- Learn in industry standard facilities
- Practical course with in-situ workshops
- Learn from industry practitioners
- Develop professional and creative skills in music production
Music Production and Performance provides you the opportunity to learn in industry standard facilities and be taught by industry practitioners. The programme embraces a practical approach to learning with a balance of practical workshops and lectures, promoting different learning styles.
In Year 1 you will learn the basic skills in production, manipulation and performance of recorded and live music. Working independently and collaboratively, you will be introduced to the ethical considerations involved in the music industry as well as the theoretical underpinning. Modules include Media in the 21st Century and Radio Production and Podcasting alongside Recording Studio Practice and Performance modules that are delivered over two semesters.
Year 2 will build on your knowledge of production and performance, it will give you an awareness of the relationship between the practical theoretical understandings of the industry as well as its diversity. You will have the opportunity to develop the skills and experience of working within production teams and musical ensembles. Composing Song Lyrics, Interactive Sound and Music and Synthesis and Sequencing are some of the module titles.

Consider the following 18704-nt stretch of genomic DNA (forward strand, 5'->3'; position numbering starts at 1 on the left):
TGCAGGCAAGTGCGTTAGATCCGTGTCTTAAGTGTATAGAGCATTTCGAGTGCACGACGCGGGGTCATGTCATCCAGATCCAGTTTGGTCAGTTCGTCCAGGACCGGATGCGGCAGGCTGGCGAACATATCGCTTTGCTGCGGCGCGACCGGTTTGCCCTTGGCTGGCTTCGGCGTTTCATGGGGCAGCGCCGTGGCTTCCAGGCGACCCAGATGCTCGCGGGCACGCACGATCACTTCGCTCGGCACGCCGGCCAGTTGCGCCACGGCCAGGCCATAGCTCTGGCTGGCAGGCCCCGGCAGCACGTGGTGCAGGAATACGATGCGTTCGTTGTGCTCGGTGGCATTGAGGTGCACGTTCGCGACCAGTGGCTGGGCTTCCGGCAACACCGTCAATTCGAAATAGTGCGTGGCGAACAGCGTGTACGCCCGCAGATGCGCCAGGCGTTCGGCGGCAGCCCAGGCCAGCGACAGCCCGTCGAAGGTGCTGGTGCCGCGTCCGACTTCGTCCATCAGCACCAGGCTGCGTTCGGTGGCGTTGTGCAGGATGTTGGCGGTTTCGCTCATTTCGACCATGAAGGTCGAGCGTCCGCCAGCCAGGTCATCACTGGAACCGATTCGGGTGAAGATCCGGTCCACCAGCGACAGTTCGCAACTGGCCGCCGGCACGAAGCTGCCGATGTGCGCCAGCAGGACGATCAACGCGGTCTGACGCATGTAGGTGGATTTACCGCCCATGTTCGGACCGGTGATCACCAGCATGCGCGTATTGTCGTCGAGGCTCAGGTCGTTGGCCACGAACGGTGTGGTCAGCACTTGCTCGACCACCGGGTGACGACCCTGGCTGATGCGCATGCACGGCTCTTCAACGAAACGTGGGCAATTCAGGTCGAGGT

By Year 3 you will be studying advanced skills in a range of professional music production and performance techniques. Teaching is designed to prepare you for employment in the music and creative industries whilst encouraging a strong sense of autonomy.
The programme builds on the University’s values, encouraging you to embrace individuality, and staff will support professional and creative development at all stages.
Graduates from Music Production and Performance are expected to progress to jobs in music and sound production, live performance, or as music industry professionals. These may include music composers or sound designers for film/games/television; music publishing; or performers. Graduates will have the technical ability that gives them a strong grounding for working in studio based environments (i.e. producing, recording, mixing, mastering) and producing their own musical output to industry standard requirements.
94% of our 2016/17 graduates (first degree and other undergraduate courses) were in employment and/or further study six months after completing their course (Destination of Leavers from Higher Education survey).
Pre-approved for a Masters
If you study a Bachelor Honours degrees with us, you will be pre-approved to start a Masters degree at Winchester. To be eligible, you will need to apply by the end of March in the final year of your degree and meet the entry requirements of your chosen Masters degree.
ABOUT THIS COURSE
Suitable for applicants from:
UK, EU, World
For more information see our Study Abroad section.
Learning and teaching
Our aim is to shape 'confident learners' by enabling you to develop the skills needed to excel in your studies here and as well as onto further studies or the employment market.